I do understand the more complex two and four legged strategies.
1) they cost closer to 100$ per position and per leg to open and close, rather than 18$, which is a $200 per position in-out, which is a lot of money to spend in an attempt to make 2-5K. The cost exacerbates your losses when you are wrong.
2) the strategy requires that you have a belief that the stock will rise, but not too much, or fall, but not too much, or otherwise are 'collaring' a certain price, hedging, etc
3) i trade so short term if i held the stock and the underlying option i would quickly need to be rid of both
4) the options are more complex to plan and buy, which makes them psychologically harder to (get out when you need/sell when up)
5) rolling the option in time is more expensive and requires more planning and watching unless you just pay the ask price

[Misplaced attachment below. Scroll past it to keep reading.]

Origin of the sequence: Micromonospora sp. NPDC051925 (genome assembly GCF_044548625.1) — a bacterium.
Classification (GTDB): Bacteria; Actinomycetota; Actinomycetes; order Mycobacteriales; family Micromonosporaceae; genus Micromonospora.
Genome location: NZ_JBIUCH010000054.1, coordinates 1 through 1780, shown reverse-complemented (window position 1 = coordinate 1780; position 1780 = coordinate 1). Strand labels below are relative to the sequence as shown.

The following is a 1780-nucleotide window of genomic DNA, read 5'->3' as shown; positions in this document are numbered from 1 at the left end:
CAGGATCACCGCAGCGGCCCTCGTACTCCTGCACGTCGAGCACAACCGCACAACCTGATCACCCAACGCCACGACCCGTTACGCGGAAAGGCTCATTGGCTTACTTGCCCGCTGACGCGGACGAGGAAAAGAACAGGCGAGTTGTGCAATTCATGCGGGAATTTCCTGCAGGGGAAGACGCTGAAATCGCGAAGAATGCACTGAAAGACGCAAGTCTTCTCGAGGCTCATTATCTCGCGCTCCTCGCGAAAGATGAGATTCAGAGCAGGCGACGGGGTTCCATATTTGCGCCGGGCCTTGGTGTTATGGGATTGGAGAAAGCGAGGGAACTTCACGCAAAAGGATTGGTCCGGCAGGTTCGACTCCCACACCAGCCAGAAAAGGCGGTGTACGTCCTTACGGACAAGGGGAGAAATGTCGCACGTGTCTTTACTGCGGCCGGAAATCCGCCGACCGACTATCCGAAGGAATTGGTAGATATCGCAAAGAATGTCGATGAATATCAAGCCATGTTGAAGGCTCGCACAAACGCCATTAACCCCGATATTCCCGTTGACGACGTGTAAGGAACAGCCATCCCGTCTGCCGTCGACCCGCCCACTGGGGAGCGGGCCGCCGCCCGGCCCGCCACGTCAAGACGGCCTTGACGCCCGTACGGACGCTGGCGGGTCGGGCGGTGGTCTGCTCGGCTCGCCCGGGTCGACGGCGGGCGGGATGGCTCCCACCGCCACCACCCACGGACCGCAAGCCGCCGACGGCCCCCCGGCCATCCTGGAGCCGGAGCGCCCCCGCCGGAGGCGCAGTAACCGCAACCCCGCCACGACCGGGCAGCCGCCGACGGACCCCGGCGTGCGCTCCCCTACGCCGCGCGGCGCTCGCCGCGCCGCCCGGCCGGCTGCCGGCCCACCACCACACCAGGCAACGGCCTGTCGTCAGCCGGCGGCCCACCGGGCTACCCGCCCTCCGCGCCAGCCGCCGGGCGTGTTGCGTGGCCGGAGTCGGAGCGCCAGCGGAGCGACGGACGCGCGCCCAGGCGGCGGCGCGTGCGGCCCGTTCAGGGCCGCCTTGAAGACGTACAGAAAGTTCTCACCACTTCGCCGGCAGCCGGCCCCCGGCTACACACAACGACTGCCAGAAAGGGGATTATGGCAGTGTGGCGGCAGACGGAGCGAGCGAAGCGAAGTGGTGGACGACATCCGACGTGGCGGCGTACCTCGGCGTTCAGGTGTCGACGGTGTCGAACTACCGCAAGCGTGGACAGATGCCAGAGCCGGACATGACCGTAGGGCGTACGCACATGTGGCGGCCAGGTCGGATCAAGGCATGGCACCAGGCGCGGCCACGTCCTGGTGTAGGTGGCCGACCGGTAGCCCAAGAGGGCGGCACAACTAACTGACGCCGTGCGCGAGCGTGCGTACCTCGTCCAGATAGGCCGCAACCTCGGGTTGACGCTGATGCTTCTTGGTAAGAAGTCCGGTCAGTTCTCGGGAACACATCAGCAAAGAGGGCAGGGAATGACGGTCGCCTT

6) when these positions are not held against a long/short position in the stock, they will often require you to time the stock, the weekly price, and the overall market, without the slop factor of just being able to wait out any position loss, and all in the absence of major catalysts (earnings) which means you have to be careful where you lay them out in time.
7) unless you are writing OOTM calls assuming they will expire, backing a long position with bullish calls, or hedging out a position bought low with OOTM puts that then fall in price later (these are the three simplest one leg strategies)
8)it seems much smarter just to go short or long the stock.
9) also they require 100% cash rather than margin, and when you 'cycle' your margin the options positions gobble all your free cash and sometimes take months to resolve based on the strategy in that situation.